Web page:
Regardless of the talk of new vigour, the PPP camp has its own sticking points. PPP ticket hopefuls are becoming increasingly disgruntled by the party’s lack of a clear strategy. Since 2013, several notables of the party in Punjab - Nadeem Afzal Chan, Firdous Ashiq Awan, Raja Riaz, Imtiaz Safdar Warraich – have left the PPP camp for the rival Pakistan Tehreek-e-Insaaf. Other PPP members complain that the party is not taking on the Sharifs as aggressively as the PTI is. Then there is the issue of funds. The other parties, says a PPP ticket aspirant from central Punjab, who spoke on the condition of anonymity, are willing to slosh a large amount of cash to win a seat. (This could not be independently verified). “Election is around the corner and yet there is no talk of disbursement of funds by the PPP senior leadership. How do we start our campaigns? I am paying out of own pocket right now or asking family members to help.”
While the PPP will have to work on corralling its voters, till then, the contest seems to be only two-way: between the PML-N and the Pakistan Tehreek-e-Insaaf.
Since the last election, the only real opposition for the Sharifs, and its fiercest critic is the PTI-led by cricketer-turned-politician Imran Khan. While the PPP performed dismally, the PTI managed to bag eight seats in the national assembly from Punjab. It may still be a rather small number, but the recent wave of new entrants into its folds, from the PML-N and PPP, is providing political hay.
“We have a clearer on-ground strategy now,” says Shafqat Mahmood, from the PTI, who won in 2013 from Lahore, “We are better prepared. We have a better pool of candidates then we did last time. Also, we understand the mechanics of election now, which is what has helped us organize ourselves at the union council and grass root level.”
Since its creation in 1947, Pakistan has held 12 national elections (two indirect). Of these, the 2018 polls will be the first to be conducted in the summers. Temperatures in Punjab can reach up to 50 degrees Celsius. Pakistan’s energy shortfall of over 4,000 MW has been wobbling economic activity. One of the worst affected provinces is Punjab, which also consumes the most electricity.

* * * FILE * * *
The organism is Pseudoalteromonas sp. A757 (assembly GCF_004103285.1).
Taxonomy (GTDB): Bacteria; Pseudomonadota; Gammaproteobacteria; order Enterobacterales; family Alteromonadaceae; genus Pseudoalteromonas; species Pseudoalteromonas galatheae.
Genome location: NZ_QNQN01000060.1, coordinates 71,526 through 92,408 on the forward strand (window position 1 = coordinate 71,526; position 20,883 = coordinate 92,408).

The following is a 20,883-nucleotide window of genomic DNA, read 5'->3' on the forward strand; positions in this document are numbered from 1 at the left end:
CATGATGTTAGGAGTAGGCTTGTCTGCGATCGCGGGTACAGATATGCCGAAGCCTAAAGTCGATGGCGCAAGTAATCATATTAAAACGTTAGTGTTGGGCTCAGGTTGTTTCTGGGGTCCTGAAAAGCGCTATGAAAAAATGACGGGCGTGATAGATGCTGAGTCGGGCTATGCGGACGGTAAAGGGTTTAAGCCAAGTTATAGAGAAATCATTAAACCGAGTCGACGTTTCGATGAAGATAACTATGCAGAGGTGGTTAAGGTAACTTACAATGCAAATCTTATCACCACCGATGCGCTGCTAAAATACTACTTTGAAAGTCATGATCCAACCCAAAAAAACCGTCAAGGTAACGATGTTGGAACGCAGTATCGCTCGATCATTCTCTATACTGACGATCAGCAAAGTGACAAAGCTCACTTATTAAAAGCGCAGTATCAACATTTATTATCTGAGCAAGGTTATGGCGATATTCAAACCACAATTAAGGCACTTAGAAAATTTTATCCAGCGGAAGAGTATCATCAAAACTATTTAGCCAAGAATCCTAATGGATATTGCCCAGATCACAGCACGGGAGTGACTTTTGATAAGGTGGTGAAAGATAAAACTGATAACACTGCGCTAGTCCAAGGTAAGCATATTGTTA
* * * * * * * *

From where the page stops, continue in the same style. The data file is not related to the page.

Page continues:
Soon after assuming power in 2013, the PML-N government worked overtime to tackle the crisis and has since set, and then failed to meet, many deadlines to end power outages. Last year, then-Prime Minister Nawaz Sharif promised to end the rolling blackouts by December 2017. Yet, on May 16, a large part of Punjab and the Khyber Pakhtunkhwa were plunged into darkness for eight hours, due to a fault in a power transmission line. Unscheduled load-shedding usually result in protests by enraged citizens across the country, including Punjab. So, what will the upward to 59 million registered voters in Punjab be thinking as they set out in the sweltering heat, from homes with no power?
But coming back to the looming question: who can win Punjab?
“Out of 141 general seats, I think PML-N can safely rely on winning 80 constituencies, mostly from central Punjab,” says Majid Nizami, a senior producer at Geo Television who is also part of the Geo Election Cell, “As for PTI, their prospects are improving. They can secure at least 45 seats due to the new electables in their party.” While a clear verdict will only emerge post-election, one thing is certain, after a long time polls in Pakistan’s most important province are expected to be unpredictable. Closer to July, there will be a riot of voices and ideas and no can say for certain which will prevail. “If we don’t comment on the quality of election this year, and if there are indeed fair, then all major political parties have a fair chance in the province,” says Rizvi.
With reporting by Natasha Mohammad Zai from Lahore and Irfanullah from Faisalabad